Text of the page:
This is an article from the April 2, 1956 issue
March was the cruelest month for baseball players. Training hard in a sunny land, mixing memory and desire, stirring dulled muscles and contorting the face, players undergo the agonies of getting into shape
Mickey Mantle of Yankees, batting right-handed, pops eyes and opens mouth as he takes a hard cut in a practice session.
Hank Bauer of Yankees gives the ball closemouthed treatment.
Curt Simmons of Phils, bothered by sore arm last year, tightens lips and lets go in warm-up.
Clem Labine, Brooklyn pitcher and a fashion designer, swallows hard after a pitch.
Ted Kluszewski of Cincinnati, wearing the new sleeveless uniform, purses lips as he tries to golf a pitch low and outside.
Stan Musial of St. Louis tenses his jaw and follows the ball with his eyes as he gets set to connect during batting practice.
Roy McMillan, shortstop for Cincinnati, bites lipon double-play pivot against Chicago.
Larry Doby of White Sox bares teeth after fouling off pitch in an exhibition with Cincinnati.
Don Blasingame of Cardinals seems sorry about hitting the ball.
TRYING TIMES IN TRYON
Despite rain-drenched North Carolina skies horsemen conduct trials that determine members of the Prix des Nations team which will represent the U.S. in the Equestrian Olympics
Last jump of Olympic-type course is cleared by Frank Chapot on Volco's Matador. Chapot and Warren Wofford were chosen with 1952 Olympic Rider Bill Steinkraus and 1955 U.S. Equestrian Team Member Hugh Wiley. Dressage and Three Day Team had already been named.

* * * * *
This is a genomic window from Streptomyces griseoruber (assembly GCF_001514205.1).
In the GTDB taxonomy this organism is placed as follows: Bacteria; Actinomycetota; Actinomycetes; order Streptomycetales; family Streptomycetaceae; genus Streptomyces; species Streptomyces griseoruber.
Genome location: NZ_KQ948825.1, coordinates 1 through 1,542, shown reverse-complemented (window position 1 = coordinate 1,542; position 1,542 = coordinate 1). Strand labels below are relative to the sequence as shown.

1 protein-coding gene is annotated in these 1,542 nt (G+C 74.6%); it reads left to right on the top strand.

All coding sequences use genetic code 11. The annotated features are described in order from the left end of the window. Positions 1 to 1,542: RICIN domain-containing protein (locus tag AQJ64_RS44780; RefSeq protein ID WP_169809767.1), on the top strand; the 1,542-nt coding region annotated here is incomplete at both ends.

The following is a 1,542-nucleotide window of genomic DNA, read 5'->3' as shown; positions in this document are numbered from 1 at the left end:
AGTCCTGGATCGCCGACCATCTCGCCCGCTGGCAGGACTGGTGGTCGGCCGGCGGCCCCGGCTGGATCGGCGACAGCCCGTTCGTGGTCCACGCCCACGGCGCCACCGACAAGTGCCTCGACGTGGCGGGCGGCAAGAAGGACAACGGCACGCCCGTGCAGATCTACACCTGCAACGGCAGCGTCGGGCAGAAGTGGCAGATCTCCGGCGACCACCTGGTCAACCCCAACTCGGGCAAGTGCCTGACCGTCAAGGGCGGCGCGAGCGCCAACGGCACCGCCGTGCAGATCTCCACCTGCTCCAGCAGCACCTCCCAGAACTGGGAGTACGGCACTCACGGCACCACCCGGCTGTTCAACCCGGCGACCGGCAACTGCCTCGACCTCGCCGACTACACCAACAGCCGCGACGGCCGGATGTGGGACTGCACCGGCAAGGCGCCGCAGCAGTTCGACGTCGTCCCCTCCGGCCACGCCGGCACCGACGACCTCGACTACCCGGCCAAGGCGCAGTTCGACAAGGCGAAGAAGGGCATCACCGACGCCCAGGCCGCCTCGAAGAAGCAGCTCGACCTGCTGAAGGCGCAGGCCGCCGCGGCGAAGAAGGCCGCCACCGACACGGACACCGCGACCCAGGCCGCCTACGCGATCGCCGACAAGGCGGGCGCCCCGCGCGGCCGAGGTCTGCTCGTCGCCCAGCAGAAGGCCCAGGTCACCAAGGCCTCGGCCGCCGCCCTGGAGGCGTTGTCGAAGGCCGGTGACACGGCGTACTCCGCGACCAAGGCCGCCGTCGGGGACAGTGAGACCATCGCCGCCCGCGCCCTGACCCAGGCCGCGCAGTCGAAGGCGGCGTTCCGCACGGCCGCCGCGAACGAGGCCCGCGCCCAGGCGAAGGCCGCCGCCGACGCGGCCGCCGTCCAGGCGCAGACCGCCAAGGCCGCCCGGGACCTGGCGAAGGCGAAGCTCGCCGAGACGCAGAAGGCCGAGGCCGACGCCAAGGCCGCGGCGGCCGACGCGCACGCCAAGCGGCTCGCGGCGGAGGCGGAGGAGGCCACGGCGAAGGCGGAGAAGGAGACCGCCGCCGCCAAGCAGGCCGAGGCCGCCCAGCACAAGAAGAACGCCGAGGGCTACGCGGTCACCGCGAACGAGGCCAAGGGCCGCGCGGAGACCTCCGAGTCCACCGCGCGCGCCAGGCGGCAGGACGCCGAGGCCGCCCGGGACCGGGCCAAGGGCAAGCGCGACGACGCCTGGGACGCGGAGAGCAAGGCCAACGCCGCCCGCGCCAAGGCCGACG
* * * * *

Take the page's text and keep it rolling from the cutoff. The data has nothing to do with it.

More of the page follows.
Last judgment is finally made by equestrian jury. Assaying performance of horse and rider are (left to right) Whitney Stone, president of the U.S. Equestrian Team; Brig. Gen. J. T. Cole, team manager; Maj. Gen. Guy Henry, chairman of the U.S. Olympic Equestrian Committee; Walter Devereux and Brig. Gen. F. W. Boye, Olympic Committee members. Obstacles were kept slightly below Olympic standards for fear of injuries on slick footing. "It may rain in Stockholm," said General Cole, "but we are not there yet; and you don't get beat up if you plan to fight Joe Louis the next day." Remarked General Henry: "The Lord can't possibly be a horseman, or He wouldn't send us weather like this!"
BORED HORSES AND BROODING CANDIDATE FRANK CHAPOT TAKE SHELTER FROM THE STEADY RAIN AFTER THE DAY'S TRIAL IS CANCELED